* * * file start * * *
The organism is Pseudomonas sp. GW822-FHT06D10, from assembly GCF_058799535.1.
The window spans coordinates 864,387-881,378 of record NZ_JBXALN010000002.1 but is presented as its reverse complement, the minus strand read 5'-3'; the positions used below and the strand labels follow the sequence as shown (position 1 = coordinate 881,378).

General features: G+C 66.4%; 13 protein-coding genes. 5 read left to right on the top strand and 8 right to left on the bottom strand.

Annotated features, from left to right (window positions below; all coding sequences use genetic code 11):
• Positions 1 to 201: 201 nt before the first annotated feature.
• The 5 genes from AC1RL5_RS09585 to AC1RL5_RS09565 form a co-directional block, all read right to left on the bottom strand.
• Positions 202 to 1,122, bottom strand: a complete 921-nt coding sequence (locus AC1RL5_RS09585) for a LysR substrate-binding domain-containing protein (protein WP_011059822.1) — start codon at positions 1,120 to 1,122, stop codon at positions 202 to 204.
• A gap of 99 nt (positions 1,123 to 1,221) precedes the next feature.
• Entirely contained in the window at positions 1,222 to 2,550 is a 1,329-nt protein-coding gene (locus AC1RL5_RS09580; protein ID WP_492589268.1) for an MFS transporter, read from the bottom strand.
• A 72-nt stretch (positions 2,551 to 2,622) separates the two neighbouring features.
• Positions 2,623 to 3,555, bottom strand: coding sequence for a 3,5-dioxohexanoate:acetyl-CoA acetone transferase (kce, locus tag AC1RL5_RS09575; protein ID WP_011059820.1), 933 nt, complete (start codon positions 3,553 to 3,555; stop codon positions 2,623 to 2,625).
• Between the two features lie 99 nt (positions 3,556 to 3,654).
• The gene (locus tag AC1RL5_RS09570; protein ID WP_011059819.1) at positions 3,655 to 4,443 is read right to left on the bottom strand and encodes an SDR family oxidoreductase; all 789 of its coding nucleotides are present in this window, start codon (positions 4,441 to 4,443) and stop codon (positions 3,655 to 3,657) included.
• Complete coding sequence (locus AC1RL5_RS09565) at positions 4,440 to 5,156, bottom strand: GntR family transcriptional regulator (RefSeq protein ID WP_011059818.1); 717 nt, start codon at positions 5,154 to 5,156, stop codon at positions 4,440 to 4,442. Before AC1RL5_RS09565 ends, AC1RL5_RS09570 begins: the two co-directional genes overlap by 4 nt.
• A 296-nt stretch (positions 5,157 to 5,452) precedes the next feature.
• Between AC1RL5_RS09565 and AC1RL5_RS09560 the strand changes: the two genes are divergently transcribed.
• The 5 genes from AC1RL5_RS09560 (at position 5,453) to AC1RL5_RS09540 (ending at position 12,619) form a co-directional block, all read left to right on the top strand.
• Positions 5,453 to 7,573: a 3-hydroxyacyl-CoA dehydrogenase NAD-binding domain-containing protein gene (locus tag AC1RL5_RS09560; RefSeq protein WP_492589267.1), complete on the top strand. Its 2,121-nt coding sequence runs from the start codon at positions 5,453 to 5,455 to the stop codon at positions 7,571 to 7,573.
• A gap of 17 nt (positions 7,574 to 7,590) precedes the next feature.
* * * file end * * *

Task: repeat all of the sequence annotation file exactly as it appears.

The organism is Pseudomonas sp. GW822-FHT06D10, from assembly GCF_058799535.1.
The window spans coordinates 864,387-881,378 of record NZ_JBXALN010000002.1 but is presented as its reverse complement, the minus strand read 5'-3'; the positions used below and the strand labels follow the sequence as shown (position 1 = coordinate 881,378).

General features: G+C 66.4%; 13 protein-coding genes. 5 read left to right on the top strand and 8 right to left on the bottom strand.

Annotated features, from left to right (window positions below; all coding sequences use genetic code 11):
• Positions 1 to 201: 201 nt before the first annotated feature.
• The 5 genes from AC1RL5_RS09585 to AC1RL5_RS09565 form a co-directional block, all read right to left on the bottom strand.
• Positions 202 to 1,122, bottom strand: a complete 921-nt coding sequence (locus AC1RL5_RS09585) for a LysR substrate-binding domain-containing protein (protein WP_011059822.1) — start codon at positions 1,120 to 1,122, stop codon at positions 202 to 204.
• A gap of 99 nt (positions 1,123 to 1,221) precedes the next feature.
• Entirely contained in the window at positions 1,222 to 2,550 is a 1,329-nt protein-coding gene (locus AC1RL5_RS09580; protein ID WP_492589268.1) for an MFS transporter, read from the bottom strand.
• A 72-nt stretch (positions 2,551 to 2,622) separates the two neighbouring features.
• Positions 2,623 to 3,555, bottom strand: coding sequence for a 3,5-dioxohexanoate:acetyl-CoA acetone transferase (kce, locus tag AC1RL5_RS09575; protein ID WP_011059820.1), 933 nt, complete (start codon positions 3,553 to 3,555; stop codon positions 2,623 to 2,625).
• Between the two features lie 99 nt (positions 3,556 to 3,654).
• The gene (locus tag AC1RL5_RS09570; protein ID WP_011059819.1) at positions 3,655 to 4,443 is read right to left on the bottom strand and encodes an SDR family oxidoreductase; all 789 of its coding nucleotides are present in this window, start codon (positions 4,441 to 4,443) and stop codon (positions 3,655 to 3,657) included.
• Complete coding sequence (locus AC1RL5_RS09565) at positions 4,440 to 5,156, bottom strand: GntR family transcriptional regulator (RefSeq protein ID WP_011059818.1); 717 nt, start codon at positions 5,154 to 5,156, stop codon at positions 4,440 to 4,442. Before AC1RL5_RS09565 ends, AC1RL5_RS09570 begins: the two co-directional genes overlap by 4 nt.
• A 296-nt stretch (positions 5,157 to 5,452) precedes the next feature.
• Between AC1RL5_RS09565 and AC1RL5_RS09560 the strand changes: the two genes are divergently transcribed.
• The 5 genes from AC1RL5_RS09560 (at position 5,453) to AC1RL5_RS09540 (ending at position 12,619) form a co-directional block, all read left to right on the top strand.
• Positions 5,453 to 7,573: a 3-hydroxyacyl-CoA dehydrogenase NAD-binding domain-containing protein gene (locus tag AC1RL5_RS09560; RefSeq protein WP_492589267.1), complete on the top strand. Its 2,121-nt coding sequence runs from the start codon at positions 5,453 to 5,455 to the stop codon at positions 7,571 to 7,573.
• A gap of 17 nt (positions 7,574 to 7,590) precedes the next feature.